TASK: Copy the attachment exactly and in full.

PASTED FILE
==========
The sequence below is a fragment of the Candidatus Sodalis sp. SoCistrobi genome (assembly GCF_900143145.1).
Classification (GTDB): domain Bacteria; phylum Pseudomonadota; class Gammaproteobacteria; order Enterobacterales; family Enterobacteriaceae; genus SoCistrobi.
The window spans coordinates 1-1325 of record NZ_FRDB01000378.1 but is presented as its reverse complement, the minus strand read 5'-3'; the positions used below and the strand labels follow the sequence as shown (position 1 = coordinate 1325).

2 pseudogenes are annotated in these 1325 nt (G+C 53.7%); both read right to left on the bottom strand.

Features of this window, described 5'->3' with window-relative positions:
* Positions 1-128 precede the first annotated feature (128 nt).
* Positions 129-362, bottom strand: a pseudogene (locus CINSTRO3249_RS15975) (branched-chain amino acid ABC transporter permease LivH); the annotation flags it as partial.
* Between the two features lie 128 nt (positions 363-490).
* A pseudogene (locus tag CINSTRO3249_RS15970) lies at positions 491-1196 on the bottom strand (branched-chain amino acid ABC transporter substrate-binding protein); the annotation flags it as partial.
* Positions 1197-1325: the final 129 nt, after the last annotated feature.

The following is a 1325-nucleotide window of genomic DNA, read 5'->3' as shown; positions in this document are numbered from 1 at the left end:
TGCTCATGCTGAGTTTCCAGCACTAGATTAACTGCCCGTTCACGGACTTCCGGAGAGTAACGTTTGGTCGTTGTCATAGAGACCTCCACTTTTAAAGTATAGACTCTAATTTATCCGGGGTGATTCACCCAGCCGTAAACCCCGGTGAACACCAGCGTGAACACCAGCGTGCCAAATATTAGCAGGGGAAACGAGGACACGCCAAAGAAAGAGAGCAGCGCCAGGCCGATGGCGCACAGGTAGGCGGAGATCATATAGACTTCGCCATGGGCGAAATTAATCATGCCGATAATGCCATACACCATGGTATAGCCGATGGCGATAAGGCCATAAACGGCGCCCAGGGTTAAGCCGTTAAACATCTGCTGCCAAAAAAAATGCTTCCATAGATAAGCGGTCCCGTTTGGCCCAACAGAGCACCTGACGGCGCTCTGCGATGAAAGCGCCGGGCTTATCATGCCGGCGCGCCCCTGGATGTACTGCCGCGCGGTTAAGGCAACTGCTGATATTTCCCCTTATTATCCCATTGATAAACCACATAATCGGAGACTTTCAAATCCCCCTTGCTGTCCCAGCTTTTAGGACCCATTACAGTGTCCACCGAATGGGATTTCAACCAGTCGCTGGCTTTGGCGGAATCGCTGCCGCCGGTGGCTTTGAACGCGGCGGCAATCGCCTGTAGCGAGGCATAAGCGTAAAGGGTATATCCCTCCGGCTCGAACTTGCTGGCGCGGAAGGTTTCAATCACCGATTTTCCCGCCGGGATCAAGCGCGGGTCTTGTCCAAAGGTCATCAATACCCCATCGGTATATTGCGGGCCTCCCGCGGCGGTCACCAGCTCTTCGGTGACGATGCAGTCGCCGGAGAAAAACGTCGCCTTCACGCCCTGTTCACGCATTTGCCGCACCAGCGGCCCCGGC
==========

The sequence below is a fragment of the Candidatus Sodalis sp. SoCistrobi genome (assembly GCF_900143145.1).
Classification (GTDB): domain Bacteria; phylum Pseudomonadota; class Gammaproteobacteria; order Enterobacterales; family Enterobacteriaceae; genus SoCistrobi.
The window spans coordinates 1-1325 of record NZ_FRDB01000378.1 but is presented as its reverse complement, the minus strand read 5'-3'; the positions used below and the strand labels follow the sequence as shown (position 1 = coordinate 1325).

2 pseudogenes are annotated in these 1325 nt (G+C 53.7%); both read right to left on the bottom strand.

Features of this window, described 5'->3' with window-relative positions:
* Positions 1-128 precede the first annotated feature (128 nt).
* Positions 129-362, bottom strand: a pseudogene (locus CINSTRO3249_RS15975) (branched-chain amino acid ABC transporter permease LivH); the annotation flags it as partial.
* Between the two features lie 128 nt (positions 363-490).
* A pseudogene (locus tag CINSTRO3249_RS15970) lies at positions 491-1196 on the bottom strand (branched-chain amino acid ABC transporter substrate-binding protein); the annotation flags it as partial.
* Positions 1197-1325: the final 129 nt, after the last annotated feature.

The following is a 1325-nucleotide window of genomic DNA, read 5'->3' as shown; positions in this document are numbered from 1 at the left end:
TGCTCATGCTGAGTTTCCAGCACTAGATTAACTGCCCGTTCACGGACTTCCGGAGAGTAACGTTTGGTCGTTGTCATAGAGACCTCCACTTTTAAAGTATAGACTCTAATTTATCCGGGGTGATTCACCCAGCCGTAAACCCCGGTGAACACCAGCGTGAACACCAGCGTGCCAAATATTAGCAGGGGAAACGAGGACACGCCAAAGAAAGAGAGCAGCGCCAGGCCGATGGCGCACAGGTAGGCGGAGATCATATAGACTTCGCCATGGGCGAAATTAATCATGCCGATAATGCCATACACCATGGTATAGCCGATGGCGATAAGGCCATAAACGGCGCCCAGGGTTAAGCCGTTAAACATCTGCTGCCAAAAAAAATGCTTCCATAGATAAGCGGTCCCGTTTGGCCCAACAGAGCACCTGACGGCGCTCTGCGATGAAAGCGCCGGGCTTATCATGCCGGCGCGCCCCTGGATGTACTGCCGCGCGGTTAAGGCAACTGCTGATATTTCCCCTTATTATCCCATTGATAAACCACATAATCGGAGACTTTCAAATCCCCCTTGCTGTCCCAGCTTTTAGGACCCATTACAGTGTCCACCGAATGGGATTTCAACCAGTCGCTGGCTTTGGCGGAATCGCTGCCGCCGGTGGCTTTGAACGCGGCGGCAATCGCCTGTAGCGAGGCATAAGCGTAAAGGGTATATCCCTCCGGCTCGAACTTGCTGGCGCGGAAGGTTTCAATCACCGATTTTCCCGCCGGGATCAAGCGCGGGTCTTGTCCAAAGGTCATCAATACCCCATCGGTATATTGCGGGCCTCCCGCGGCGGTCACCAGCTCTTCGGTGACGATGCAGTCGCCGGAGAAAAACGTCGCCTTCACGCCCTGTTCACGCATTTGCCGCACCAGCGGCCCCGGC